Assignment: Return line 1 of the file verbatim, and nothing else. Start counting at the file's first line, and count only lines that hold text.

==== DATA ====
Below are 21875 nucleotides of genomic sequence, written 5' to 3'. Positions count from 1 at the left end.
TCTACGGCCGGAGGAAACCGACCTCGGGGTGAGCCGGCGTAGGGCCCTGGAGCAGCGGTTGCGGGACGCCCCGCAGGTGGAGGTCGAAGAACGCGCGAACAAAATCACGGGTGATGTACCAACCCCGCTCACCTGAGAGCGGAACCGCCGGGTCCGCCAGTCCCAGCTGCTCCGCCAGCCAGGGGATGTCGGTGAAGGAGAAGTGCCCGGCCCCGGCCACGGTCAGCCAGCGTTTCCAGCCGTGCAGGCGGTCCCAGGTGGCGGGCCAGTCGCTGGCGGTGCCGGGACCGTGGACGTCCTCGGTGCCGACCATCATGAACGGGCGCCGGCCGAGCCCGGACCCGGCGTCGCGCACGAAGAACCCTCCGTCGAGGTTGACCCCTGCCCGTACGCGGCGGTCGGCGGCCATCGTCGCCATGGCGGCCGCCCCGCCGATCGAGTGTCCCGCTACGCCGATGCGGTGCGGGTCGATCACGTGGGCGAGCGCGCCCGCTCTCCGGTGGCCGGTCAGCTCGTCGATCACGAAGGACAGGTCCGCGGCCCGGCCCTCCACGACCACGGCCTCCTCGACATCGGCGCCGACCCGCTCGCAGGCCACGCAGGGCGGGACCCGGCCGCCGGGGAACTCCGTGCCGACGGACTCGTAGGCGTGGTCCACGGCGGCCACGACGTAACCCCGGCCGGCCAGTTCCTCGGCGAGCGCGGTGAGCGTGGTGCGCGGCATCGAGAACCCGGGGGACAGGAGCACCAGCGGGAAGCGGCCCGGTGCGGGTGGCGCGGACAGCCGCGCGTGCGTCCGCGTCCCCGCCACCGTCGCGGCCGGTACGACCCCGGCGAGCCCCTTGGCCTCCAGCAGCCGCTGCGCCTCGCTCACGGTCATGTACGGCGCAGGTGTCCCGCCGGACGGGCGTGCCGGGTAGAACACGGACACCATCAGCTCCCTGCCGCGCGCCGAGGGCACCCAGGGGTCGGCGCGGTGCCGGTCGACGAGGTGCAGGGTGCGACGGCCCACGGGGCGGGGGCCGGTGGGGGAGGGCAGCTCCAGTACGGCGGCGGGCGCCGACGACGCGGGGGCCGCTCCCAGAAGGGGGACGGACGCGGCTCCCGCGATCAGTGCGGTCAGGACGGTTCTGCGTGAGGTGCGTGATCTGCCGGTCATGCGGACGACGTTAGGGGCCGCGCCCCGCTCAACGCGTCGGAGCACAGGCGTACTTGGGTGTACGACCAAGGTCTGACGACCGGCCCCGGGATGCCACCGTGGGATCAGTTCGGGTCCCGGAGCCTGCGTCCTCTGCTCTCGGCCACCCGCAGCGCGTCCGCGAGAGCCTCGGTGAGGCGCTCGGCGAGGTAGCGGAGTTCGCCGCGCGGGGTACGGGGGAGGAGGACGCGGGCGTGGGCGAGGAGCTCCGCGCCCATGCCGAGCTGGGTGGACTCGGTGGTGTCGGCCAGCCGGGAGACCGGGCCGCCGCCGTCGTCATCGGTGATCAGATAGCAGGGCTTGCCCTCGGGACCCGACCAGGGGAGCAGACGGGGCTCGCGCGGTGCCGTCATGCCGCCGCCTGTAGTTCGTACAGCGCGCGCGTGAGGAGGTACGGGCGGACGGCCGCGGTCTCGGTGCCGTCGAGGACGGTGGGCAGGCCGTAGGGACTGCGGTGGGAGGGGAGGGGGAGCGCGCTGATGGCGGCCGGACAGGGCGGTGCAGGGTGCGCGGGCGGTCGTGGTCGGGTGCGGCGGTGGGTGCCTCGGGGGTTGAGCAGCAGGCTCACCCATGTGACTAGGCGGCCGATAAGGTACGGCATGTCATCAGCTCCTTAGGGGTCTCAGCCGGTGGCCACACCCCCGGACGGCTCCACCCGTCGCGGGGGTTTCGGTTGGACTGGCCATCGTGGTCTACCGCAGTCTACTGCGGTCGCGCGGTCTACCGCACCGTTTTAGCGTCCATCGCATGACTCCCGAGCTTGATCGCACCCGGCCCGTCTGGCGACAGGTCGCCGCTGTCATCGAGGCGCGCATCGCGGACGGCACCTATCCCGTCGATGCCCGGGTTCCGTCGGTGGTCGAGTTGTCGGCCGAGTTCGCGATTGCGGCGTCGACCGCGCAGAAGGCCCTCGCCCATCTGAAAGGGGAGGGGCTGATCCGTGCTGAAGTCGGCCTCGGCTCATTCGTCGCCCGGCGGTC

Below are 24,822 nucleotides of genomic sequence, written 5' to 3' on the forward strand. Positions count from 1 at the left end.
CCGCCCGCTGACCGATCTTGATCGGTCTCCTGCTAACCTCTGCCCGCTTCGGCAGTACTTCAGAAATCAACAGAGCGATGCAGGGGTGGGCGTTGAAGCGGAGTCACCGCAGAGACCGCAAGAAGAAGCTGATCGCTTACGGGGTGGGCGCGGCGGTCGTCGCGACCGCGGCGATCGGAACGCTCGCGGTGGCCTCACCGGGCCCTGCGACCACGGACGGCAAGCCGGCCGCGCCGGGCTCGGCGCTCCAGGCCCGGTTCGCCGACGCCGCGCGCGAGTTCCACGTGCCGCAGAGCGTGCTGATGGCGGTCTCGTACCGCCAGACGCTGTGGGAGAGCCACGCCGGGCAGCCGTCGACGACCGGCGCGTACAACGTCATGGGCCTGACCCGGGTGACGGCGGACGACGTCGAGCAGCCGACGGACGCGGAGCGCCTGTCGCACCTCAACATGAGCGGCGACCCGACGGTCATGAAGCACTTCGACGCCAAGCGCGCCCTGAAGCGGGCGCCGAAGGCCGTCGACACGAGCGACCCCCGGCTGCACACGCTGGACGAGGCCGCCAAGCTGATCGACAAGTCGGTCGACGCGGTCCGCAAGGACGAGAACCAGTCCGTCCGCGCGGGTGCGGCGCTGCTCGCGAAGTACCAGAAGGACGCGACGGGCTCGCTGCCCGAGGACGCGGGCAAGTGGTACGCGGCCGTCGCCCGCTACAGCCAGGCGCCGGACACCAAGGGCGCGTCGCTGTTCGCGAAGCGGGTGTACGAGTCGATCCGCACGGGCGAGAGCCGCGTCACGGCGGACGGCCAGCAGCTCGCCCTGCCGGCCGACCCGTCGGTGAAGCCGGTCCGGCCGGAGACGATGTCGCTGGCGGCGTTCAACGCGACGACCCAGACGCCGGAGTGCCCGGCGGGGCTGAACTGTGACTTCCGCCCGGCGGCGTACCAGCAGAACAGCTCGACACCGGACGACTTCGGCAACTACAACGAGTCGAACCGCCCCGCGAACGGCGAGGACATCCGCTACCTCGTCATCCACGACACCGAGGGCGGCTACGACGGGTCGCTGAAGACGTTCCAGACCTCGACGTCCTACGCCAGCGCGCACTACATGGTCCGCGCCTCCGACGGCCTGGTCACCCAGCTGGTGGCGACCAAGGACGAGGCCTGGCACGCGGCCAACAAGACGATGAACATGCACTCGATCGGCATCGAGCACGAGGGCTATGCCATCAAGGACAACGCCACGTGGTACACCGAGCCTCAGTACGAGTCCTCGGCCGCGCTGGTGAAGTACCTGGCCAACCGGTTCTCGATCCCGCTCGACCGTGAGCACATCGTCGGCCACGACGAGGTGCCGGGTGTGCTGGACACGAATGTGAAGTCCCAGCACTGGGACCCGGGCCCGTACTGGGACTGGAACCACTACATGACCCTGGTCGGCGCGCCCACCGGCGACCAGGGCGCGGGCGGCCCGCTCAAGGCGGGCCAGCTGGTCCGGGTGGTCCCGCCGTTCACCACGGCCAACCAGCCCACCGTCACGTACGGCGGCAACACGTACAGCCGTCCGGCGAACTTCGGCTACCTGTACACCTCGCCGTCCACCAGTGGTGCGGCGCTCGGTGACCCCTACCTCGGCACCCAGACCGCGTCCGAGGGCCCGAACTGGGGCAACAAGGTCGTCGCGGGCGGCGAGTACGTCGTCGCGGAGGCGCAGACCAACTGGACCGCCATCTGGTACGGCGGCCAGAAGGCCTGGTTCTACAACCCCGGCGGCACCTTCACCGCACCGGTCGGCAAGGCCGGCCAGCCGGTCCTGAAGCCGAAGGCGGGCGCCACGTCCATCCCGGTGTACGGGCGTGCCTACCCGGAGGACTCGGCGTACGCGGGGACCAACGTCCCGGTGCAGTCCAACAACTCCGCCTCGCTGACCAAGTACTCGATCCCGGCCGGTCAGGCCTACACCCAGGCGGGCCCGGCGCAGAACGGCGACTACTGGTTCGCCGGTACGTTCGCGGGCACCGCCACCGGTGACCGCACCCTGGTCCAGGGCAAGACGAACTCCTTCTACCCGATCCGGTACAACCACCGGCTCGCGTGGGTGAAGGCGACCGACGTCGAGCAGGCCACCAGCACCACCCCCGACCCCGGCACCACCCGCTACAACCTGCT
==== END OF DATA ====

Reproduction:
Below are 21875 nucleotides of genomic sequence, written 5' to 3'. Positions count from 1 at the left end.